The explosion of awareness around cannabidiol (CBD) products is difficult to ignore. Storefronts in strip malls boast a variety of related products and considerable financial backing has fueled many startup companies.
A recent article in Green Entrepreneur reboots the sleep side of the CBD equation, touting CDC estimates that one in three adults in the U.S. does not get enough sleep—a familiar statistic that came before the coronavirus pandemic.
“A group of researchers from Colorado published study results in 2019 that showed CBD positively impacted those who lost sleep due to anxiety,” writes a Green Entrepreneur reporter. “Of those involved in the study, 79.2 percent saw anxiety levels fall within the first month of using CBD for sleep. Also, 66.7 percent experienced an improvement in their sleep in the first month, although this number fluctuated over the ensuing months.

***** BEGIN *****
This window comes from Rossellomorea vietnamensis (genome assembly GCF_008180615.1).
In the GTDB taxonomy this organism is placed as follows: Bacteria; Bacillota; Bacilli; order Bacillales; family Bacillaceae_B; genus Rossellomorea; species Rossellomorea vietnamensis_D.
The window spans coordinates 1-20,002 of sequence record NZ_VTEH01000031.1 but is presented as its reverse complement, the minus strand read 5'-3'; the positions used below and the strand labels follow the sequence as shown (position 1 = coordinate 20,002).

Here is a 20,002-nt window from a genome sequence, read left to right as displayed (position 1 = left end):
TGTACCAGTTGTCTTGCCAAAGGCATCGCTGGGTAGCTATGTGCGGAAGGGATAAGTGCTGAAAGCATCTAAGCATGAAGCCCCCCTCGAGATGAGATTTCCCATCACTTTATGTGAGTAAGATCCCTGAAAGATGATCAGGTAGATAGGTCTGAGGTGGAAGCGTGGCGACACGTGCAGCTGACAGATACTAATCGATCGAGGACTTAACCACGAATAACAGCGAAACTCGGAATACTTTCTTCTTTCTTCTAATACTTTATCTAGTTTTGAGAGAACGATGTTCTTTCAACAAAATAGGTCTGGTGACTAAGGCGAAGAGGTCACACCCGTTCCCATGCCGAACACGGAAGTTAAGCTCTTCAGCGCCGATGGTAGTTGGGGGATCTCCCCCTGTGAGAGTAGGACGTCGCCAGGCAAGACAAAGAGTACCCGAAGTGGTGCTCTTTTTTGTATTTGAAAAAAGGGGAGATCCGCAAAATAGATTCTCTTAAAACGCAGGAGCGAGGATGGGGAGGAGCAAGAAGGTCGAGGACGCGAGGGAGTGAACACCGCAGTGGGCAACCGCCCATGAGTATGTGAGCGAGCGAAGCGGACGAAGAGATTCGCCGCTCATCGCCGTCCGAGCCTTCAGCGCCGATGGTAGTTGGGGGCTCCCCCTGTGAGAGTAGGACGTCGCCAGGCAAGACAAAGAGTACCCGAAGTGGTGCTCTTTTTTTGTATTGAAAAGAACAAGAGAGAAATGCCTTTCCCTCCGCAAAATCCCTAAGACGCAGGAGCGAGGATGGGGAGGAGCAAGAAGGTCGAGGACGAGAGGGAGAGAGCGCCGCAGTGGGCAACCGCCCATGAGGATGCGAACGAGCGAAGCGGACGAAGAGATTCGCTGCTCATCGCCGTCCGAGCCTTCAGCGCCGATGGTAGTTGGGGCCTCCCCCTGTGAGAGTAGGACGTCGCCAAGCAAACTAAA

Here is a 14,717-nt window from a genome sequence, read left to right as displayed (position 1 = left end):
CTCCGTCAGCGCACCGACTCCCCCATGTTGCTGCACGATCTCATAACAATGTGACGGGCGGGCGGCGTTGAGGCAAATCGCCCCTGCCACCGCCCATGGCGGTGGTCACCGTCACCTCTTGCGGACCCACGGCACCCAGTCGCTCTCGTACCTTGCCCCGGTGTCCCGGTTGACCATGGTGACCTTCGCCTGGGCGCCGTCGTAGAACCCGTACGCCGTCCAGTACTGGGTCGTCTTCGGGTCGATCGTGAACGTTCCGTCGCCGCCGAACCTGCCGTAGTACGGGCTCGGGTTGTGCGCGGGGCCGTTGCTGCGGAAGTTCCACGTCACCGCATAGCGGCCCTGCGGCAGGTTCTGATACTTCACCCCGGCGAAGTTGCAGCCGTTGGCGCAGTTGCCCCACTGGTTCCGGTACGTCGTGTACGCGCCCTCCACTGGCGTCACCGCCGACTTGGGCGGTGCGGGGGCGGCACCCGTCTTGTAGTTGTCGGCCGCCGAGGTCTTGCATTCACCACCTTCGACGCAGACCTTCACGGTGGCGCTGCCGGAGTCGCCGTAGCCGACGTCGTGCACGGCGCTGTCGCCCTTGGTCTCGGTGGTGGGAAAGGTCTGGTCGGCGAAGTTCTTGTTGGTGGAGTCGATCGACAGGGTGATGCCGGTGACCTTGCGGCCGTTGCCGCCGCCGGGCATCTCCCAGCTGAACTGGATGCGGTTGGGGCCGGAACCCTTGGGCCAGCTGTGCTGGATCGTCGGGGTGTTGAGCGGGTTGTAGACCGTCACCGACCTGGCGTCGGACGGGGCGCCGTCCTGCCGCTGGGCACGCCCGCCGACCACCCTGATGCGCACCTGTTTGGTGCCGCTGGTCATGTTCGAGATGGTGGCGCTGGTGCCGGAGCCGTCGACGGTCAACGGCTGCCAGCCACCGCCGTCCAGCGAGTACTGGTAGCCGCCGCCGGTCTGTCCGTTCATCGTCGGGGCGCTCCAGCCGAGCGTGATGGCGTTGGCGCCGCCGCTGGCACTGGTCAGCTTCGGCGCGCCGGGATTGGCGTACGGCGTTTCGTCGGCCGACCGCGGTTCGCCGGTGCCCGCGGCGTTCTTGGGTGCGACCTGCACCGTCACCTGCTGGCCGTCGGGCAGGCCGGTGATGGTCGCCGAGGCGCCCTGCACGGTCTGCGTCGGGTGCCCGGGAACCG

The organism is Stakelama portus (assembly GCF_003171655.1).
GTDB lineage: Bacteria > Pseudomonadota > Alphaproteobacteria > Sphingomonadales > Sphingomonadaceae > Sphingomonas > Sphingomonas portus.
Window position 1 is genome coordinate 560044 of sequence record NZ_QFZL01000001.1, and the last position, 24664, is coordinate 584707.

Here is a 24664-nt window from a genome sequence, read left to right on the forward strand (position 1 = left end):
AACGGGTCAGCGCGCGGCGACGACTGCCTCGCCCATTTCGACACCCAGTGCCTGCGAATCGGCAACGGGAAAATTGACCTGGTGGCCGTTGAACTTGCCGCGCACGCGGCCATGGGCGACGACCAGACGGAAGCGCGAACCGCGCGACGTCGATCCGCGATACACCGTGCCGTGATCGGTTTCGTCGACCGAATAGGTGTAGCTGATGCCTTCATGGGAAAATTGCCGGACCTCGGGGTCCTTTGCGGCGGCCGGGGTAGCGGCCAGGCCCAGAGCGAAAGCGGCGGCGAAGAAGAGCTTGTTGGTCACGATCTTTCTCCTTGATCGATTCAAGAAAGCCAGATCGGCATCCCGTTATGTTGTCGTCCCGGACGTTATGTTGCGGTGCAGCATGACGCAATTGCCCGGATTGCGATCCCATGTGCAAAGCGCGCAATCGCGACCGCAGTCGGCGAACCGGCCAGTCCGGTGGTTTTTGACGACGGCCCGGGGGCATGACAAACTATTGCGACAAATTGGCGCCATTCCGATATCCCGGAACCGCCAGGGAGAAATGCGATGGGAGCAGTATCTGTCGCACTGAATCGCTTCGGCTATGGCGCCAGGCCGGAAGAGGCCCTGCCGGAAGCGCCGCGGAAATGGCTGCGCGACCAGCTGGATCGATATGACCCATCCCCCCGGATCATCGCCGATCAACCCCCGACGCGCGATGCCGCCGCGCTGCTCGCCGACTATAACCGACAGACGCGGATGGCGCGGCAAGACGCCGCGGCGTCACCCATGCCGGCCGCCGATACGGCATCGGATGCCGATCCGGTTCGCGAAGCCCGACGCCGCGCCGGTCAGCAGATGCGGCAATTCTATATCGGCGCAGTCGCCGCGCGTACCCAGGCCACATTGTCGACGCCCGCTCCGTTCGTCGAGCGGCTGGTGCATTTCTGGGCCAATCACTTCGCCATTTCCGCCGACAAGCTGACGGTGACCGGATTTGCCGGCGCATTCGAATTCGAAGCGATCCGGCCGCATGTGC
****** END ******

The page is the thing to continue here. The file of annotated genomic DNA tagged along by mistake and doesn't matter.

No less than Harvard Medical School reported: CBD is commonly used to address anxiety, and for patients who suffer through the misery of insomnia, studies suggest that CBD may help with both falling asleep and staying asleep. CBD may offer an option for treating different types of chronic pain. A study from the European Journal of Pain showed, using an animal model, CBD applied on the skin could help lower pain and inflammation due to arthritis.
On a more sober note, Harvard’s Peter Grinspoon, M.D. concludes by remarking: “Without sufficient high-quality evidence in human studies we can’t pinpoint effective doses, and because CBD is currently is mostly available as an unregulated supplement, it’s difficult to know exactly what you are getting.”